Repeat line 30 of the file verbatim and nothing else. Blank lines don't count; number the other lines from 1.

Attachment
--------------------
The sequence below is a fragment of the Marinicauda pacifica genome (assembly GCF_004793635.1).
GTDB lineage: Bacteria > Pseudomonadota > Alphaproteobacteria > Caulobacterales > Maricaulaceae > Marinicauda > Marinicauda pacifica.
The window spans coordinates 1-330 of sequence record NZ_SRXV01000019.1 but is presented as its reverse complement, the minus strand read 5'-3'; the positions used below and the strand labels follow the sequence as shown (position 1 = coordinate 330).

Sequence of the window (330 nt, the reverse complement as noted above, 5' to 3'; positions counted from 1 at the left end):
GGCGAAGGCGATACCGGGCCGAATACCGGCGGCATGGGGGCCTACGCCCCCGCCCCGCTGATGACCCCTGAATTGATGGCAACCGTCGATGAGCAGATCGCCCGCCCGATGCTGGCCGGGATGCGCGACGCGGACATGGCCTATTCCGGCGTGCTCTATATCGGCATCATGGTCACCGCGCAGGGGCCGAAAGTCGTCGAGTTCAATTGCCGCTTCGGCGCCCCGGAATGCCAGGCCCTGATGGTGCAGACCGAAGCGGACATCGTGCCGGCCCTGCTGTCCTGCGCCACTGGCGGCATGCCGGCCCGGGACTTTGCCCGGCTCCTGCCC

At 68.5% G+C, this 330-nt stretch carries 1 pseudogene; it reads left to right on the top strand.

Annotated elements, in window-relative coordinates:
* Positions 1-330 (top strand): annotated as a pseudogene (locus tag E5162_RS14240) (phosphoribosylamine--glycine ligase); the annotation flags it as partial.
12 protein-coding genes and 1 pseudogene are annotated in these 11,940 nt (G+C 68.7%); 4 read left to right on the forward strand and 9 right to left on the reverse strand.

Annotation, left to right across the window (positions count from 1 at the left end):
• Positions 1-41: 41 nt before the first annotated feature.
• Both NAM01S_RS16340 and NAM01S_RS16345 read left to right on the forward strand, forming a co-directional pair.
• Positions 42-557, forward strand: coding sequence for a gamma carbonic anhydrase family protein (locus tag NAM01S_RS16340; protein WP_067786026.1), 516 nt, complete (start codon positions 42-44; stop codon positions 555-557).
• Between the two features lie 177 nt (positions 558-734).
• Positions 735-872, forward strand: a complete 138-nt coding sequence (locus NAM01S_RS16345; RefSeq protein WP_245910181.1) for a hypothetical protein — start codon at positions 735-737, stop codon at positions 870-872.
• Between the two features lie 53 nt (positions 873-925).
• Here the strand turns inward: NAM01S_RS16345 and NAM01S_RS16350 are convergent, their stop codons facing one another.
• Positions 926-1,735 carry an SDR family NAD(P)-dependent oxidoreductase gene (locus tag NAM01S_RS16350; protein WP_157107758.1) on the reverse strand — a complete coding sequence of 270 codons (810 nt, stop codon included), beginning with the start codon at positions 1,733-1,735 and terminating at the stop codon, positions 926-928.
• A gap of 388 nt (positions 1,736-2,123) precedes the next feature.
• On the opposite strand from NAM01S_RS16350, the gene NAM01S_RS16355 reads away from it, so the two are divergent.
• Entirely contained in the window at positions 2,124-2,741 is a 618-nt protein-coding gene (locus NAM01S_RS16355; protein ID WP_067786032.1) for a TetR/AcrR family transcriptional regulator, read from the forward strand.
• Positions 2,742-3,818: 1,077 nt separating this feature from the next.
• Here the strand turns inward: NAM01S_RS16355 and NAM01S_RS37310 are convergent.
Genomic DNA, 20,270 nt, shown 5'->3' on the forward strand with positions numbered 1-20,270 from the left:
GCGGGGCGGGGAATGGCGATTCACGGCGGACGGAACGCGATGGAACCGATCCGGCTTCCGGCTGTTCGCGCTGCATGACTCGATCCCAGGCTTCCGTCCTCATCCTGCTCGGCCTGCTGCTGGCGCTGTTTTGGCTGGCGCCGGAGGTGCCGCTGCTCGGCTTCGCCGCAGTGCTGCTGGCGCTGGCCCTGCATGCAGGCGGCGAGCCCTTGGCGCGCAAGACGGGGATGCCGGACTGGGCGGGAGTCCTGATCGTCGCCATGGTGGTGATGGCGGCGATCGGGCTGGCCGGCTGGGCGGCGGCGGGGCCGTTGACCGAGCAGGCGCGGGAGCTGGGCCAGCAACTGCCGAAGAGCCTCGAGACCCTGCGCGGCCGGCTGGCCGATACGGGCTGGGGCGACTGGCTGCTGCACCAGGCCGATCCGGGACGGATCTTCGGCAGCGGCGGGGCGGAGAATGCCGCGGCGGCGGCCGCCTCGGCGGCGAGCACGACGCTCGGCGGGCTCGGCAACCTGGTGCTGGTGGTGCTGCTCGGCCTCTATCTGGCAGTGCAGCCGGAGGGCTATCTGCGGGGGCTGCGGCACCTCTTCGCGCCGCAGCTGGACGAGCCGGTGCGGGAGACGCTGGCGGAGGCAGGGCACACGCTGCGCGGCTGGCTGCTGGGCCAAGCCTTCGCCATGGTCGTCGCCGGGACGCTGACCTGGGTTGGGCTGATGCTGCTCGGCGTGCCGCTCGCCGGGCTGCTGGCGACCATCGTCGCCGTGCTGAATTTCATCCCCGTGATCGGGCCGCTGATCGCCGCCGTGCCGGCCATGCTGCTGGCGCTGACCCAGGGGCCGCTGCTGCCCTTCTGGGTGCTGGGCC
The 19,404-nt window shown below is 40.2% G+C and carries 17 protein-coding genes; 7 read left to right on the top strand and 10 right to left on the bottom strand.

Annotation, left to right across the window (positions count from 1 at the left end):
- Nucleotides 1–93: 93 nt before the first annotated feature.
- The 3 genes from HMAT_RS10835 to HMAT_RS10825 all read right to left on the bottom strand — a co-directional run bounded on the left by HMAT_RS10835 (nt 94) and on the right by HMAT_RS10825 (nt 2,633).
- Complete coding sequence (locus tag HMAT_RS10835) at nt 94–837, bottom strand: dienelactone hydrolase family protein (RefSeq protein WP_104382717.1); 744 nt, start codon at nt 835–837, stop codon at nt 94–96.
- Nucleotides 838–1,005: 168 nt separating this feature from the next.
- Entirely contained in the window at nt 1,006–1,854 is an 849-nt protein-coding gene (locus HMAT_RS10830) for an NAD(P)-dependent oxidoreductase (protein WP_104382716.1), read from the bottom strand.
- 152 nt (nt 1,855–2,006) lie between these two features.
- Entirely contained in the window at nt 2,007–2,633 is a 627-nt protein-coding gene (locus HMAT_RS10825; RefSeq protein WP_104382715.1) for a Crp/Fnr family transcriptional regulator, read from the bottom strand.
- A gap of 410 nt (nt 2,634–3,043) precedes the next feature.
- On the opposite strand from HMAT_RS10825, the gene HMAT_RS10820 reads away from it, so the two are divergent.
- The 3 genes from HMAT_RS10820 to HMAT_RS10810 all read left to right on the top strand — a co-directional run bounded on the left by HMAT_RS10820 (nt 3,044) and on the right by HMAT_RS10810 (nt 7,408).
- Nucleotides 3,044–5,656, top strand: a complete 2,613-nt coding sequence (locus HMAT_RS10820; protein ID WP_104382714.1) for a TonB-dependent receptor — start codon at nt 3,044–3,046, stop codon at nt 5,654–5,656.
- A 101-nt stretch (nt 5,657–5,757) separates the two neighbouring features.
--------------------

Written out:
- Complete coding sequence (locus tag HMAT_RS10835) at nt 94–837, bottom strand: dienelactone hydrolase family protein (RefSeq protein WP_104382717.1); 744 nt, start codon at nt 835–837, stop codon at nt 94–96.